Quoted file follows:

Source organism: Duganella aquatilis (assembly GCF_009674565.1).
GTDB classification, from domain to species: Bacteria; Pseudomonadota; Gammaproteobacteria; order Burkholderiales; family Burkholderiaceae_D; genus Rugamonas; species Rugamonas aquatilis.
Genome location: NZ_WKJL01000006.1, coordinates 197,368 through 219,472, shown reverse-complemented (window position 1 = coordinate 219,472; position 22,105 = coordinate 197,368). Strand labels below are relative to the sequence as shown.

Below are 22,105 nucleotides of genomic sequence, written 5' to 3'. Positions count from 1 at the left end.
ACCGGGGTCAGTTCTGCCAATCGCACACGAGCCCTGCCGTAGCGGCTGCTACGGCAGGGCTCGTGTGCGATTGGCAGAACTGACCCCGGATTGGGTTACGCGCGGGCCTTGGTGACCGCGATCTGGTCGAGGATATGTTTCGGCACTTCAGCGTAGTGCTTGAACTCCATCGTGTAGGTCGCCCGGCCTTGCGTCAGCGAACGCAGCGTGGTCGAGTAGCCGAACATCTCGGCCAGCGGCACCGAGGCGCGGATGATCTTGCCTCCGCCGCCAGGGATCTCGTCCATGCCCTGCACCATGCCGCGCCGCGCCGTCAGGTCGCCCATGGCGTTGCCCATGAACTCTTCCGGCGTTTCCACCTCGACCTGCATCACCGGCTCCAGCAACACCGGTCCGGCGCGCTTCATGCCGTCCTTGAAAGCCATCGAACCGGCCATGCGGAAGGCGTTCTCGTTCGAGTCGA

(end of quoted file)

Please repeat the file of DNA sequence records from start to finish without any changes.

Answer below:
Source organism: Duganella aquatilis (assembly GCF_009674565.1).
GTDB classification, from domain to species: Bacteria; Pseudomonadota; Gammaproteobacteria; order Burkholderiales; family Burkholderiaceae_D; genus Rugamonas; species Rugamonas aquatilis.
Genome location: NZ_WKJL01000006.1, coordinates 197,368 through 219,472, shown reverse-complemented (window position 1 = coordinate 219,472; position 22,105 = coordinate 197,368). Strand labels below are relative to the sequence as shown.

Below are 22,105 nucleotides of genomic sequence, written 5' to 3'. Positions count from 1 at the left end.
ACCGGGGTCAGTTCTGCCAATCGCACACGAGCCCTGCCGTAGCGGCTGCTACGGCAGGGCTCGTGTGCGATTGGCAGAACTGACCCCGGATTGGGTTACGCGCGGGCCTTGGTGACCGCGATCTGGTCGAGGATATGTTTCGGCACTTCAGCGTAGTGCTTGAACTCCATCGTGTAGGTCGCCCGGCCTTGCGTCAGCGAACGCAGCGTGGTCGAGTAGCCGAACATCTCGGCCAGCGGCACCGAGGCGCGGATGATCTTGCCTCCGCCGCCAGGGATCTCGTCCATGCCCTGCACCATGCCGCGCCGCGCCGTCAGGTCGCCCATGGCGTTGCCCATGAACTCTTCCGGCGTTTCCACCTCGACCTGCATCACCGGCTCCAGCAACACCGGTCCGGCGCGCTTCATGCCGTCCTTGAAAGCCATCGAACCGGCCATGCGGAAGGCGTTCTCGTTCGAGTCGA